Some books earn my respect, even affection. Braiding Sweetgrass by Robin Wall Kimmerer is one. The subtitle tells a lot: “Indigenous Wisdom, Scientific Knowledge and the Teachings of Plants.” I am not a gardener nor a farmer, so anything that explains plant life feels fresh to me. Kimmerer is “a mother, scientist, decorated professor, and enrolled member of the Citizen Potawatomi Nation . . .” so I was persuaded to trust her knowledge. What I was not prepared for was the stunning prose that kept me reading. Somewhere I’ve heard that writing well requires “faith, hope, and clarity.” She gives us all three in abundance.
In addition to her style and content, Kimmerer is a story teller. She takes on the role in a personal and personable way. Her first-person accounts of her work as mother and scientist, indigenous person and skilled teacher wooed me. I felt that I was standing in the rain with her, noticing the various sizes of rain drops as they fell from the leaves and mosses. I was with her and her daughters as they went out in the dark to escort salamanders across blacktop to keep them from becoming roadkill. I listened like a child to native stories of Skywoman and Windigo. Her voice is clear and sweet as maple sap, but never syrupy, never wheedling. Rather she shows the ways that natural science and writing and daily life are braided together like the wild sweetgrass she uses for ceremonies of thanksgiving.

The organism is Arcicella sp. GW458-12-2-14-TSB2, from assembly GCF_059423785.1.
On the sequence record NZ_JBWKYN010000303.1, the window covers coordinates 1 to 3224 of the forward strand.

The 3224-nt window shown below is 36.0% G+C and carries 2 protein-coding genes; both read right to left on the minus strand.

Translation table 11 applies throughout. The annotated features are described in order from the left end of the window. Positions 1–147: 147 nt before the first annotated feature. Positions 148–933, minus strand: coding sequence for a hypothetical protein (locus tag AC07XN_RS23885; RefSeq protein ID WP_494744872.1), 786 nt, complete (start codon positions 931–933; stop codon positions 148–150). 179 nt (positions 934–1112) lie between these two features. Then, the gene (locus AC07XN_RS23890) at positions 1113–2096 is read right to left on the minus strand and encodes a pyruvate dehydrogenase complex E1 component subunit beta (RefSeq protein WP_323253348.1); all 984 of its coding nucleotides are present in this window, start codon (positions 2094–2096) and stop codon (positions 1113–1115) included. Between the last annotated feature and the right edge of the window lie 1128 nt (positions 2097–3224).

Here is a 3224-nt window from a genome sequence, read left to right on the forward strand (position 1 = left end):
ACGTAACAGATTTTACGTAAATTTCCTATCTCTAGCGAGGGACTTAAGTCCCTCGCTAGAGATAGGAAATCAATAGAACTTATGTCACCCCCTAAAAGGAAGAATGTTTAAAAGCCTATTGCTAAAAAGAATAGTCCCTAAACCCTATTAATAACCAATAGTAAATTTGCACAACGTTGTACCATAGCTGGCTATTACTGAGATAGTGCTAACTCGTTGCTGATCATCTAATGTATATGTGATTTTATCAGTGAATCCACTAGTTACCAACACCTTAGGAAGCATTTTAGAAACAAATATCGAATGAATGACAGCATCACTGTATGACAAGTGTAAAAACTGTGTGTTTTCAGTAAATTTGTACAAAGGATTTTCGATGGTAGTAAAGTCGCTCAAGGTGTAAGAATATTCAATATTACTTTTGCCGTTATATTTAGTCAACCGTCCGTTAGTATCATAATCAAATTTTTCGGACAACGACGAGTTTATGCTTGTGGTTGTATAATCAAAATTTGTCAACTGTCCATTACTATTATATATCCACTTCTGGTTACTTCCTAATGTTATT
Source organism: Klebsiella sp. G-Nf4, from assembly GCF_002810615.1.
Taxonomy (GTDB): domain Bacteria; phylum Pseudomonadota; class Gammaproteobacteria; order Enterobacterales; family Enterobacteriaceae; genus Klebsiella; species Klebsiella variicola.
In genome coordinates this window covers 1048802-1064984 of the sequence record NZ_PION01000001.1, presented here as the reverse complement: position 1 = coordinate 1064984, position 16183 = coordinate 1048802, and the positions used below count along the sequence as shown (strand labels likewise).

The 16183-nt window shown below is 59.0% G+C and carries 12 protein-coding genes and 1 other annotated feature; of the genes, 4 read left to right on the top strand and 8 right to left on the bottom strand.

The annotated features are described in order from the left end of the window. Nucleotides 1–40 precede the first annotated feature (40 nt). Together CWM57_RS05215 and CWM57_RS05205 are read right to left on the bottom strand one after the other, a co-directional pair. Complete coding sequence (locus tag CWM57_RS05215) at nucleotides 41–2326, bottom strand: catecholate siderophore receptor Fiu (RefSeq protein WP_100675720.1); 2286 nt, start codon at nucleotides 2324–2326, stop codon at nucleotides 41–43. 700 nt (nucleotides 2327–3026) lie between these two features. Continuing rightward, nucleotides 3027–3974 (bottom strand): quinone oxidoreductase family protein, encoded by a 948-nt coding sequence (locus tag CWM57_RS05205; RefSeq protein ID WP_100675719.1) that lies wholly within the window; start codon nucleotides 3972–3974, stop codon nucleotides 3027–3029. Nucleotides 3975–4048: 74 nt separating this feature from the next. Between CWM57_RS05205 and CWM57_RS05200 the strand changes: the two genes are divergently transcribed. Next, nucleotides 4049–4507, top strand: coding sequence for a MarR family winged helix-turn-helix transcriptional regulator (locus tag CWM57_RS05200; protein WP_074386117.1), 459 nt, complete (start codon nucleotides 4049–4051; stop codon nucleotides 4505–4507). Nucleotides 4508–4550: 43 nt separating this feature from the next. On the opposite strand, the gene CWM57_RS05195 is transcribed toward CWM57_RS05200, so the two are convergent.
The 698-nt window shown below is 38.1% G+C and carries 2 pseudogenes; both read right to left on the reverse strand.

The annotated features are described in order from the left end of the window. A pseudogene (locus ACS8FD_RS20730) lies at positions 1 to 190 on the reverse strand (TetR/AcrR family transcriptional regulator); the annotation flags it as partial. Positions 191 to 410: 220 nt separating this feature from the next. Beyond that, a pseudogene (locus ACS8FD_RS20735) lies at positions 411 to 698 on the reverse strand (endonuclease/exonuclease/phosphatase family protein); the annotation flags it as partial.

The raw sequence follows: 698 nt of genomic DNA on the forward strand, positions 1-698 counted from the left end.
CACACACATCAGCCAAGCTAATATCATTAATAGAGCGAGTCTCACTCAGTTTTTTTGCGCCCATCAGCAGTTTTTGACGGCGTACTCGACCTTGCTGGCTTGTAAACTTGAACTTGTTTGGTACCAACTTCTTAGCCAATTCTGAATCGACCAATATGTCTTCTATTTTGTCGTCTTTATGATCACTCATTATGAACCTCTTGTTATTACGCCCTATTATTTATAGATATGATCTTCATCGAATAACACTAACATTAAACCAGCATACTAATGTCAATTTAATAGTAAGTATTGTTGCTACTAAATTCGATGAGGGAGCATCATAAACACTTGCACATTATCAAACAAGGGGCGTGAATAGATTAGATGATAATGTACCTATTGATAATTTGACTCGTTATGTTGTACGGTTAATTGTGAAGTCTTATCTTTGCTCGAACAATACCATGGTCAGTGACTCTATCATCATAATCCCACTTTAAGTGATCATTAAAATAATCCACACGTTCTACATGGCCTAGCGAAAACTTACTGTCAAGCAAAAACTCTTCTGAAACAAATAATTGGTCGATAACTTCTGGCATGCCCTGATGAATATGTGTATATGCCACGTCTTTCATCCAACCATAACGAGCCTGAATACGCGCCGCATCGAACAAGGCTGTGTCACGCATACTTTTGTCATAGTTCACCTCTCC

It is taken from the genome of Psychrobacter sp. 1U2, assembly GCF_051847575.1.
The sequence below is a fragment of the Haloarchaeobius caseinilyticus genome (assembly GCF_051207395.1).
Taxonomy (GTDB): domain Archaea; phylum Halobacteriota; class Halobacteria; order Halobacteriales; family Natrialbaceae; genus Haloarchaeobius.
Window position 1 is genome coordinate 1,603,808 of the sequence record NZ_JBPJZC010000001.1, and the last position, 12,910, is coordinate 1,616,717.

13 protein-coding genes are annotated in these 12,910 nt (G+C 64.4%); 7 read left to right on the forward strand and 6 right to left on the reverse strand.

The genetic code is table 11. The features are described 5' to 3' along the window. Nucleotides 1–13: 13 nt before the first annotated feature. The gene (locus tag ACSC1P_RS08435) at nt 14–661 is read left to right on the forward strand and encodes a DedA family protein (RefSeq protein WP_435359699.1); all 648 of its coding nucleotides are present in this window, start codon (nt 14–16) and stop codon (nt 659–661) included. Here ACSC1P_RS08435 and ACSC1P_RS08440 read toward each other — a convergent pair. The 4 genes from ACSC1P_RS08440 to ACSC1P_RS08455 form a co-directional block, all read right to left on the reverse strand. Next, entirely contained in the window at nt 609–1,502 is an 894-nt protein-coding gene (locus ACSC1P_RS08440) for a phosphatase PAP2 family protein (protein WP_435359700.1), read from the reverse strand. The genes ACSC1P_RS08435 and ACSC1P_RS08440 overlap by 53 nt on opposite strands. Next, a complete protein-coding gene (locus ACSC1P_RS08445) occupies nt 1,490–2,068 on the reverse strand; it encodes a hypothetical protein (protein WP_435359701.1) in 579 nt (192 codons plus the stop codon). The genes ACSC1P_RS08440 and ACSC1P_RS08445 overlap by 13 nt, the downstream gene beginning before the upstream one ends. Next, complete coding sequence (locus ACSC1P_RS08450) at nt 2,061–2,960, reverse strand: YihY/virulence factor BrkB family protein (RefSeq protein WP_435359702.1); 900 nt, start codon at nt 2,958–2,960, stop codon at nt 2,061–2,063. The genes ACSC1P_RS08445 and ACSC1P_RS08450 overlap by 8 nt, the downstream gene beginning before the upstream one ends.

Here, then, is a lesson on writing about the potentially esoteric skills and knowledge of a scientist and the emotional life of a single mother and the history of people dismissed and under appreciated despite their centuries old knowledge of the world. Read it and learn.